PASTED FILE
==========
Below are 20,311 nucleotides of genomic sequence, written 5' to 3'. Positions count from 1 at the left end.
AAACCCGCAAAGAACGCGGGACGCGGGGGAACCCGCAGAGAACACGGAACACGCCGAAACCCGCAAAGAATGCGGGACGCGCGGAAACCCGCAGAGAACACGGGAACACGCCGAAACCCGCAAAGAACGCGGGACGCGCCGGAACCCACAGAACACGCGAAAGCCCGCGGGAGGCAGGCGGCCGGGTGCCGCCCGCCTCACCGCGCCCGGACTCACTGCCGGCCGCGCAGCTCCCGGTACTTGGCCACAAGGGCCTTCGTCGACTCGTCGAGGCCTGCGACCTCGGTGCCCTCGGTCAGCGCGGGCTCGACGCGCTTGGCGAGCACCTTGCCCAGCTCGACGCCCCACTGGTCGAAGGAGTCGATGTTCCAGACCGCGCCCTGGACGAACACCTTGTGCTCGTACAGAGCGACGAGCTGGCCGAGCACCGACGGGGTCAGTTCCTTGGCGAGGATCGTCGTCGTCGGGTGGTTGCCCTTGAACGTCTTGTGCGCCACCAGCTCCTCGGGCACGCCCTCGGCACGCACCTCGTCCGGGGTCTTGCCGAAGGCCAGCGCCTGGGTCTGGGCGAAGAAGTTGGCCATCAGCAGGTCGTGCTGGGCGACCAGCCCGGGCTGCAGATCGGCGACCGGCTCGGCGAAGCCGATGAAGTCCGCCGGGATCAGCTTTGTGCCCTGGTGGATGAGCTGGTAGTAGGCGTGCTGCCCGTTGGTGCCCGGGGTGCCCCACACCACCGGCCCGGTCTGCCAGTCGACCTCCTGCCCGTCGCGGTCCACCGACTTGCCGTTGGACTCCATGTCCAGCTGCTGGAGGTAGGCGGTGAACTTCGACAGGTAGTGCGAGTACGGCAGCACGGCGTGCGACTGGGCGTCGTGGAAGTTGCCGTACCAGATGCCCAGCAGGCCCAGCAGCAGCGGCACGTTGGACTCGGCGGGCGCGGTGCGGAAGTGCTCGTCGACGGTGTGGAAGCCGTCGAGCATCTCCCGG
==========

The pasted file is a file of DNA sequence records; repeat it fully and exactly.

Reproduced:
Below are 20,311 nucleotides of genomic sequence, written 5' to 3'. Positions count from 1 at the left end.
AAACCCGCAAAGAACGCGGGACGCGGGGGAACCCGCAGAGAACACGGAACACGCCGAAACCCGCAAAGAATGCGGGACGCGCGGAAACCCGCAGAGAACACGGGAACACGCCGAAACCCGCAAAGAACGCGGGACGCGCCGGAACCCACAGAACACGCGAAAGCCCGCGGGAGGCAGGCGGCCGGGTGCCGCCCGCCTCACCGCGCCCGGACTCACTGCCGGCCGCGCAGCTCCCGGTACTTGGCCACAAGGGCCTTCGTCGACTCGTCGAGGCCTGCGACCTCGGTGCCCTCGGTCAGCGCGGGCTCGACGCGCTTGGCGAGCACCTTGCCCAGCTCGACGCCCCACTGGTCGAAGGAGTCGATGTTCCAGACCGCGCCCTGGACGAACACCTTGTGCTCGTACAGAGCGACGAGCTGGCCGAGCACCGACGGGGTCAGTTCCTTGGCGAGGATCGTCGTCGTCGGGTGGTTGCCCTTGAACGTCTTGTGCGCCACCAGCTCCTCGGGCACGCCCTCGGCACGCACCTCGTCCGGGGTCTTGCCGAAGGCCAGCGCCTGGGTCTGGGCGAAGAAGTTGGCCATCAGCAGGTCGTGCTGGGCGACCAGCCCGGGCTGCAGATCGGCGACCGGCTCGGCGAAGCCGATGAAGTCCGCCGGGATCAGCTTTGTGCCCTGGTGGATGAGCTGGTAGTAGGCGTGCTGCCCGTTGGTGCCCGGGGTGCCCCACACCACCGGCCCGGTCTGCCAGTCGACCTCCTGCCCGTCGCGGTCCACCGACTTGCCGTTGGACTCCATGTCCAGCTGCTGGAGGTAGGCGGTGAACTTCGACAGGTAGTGCGAGTACGGCAGCACGGCGTGCGACTGGGCGTCGTGGAAGTTGCCGTACCAGATGCCCAGCAGGCCCAGCAGCAGCGGCACGTTGGACTCGGCGGGCGCGGTGCGGAAGTGCTCGTCGACGGTGTGGAAGCCGTCGAGCATCTCCCGG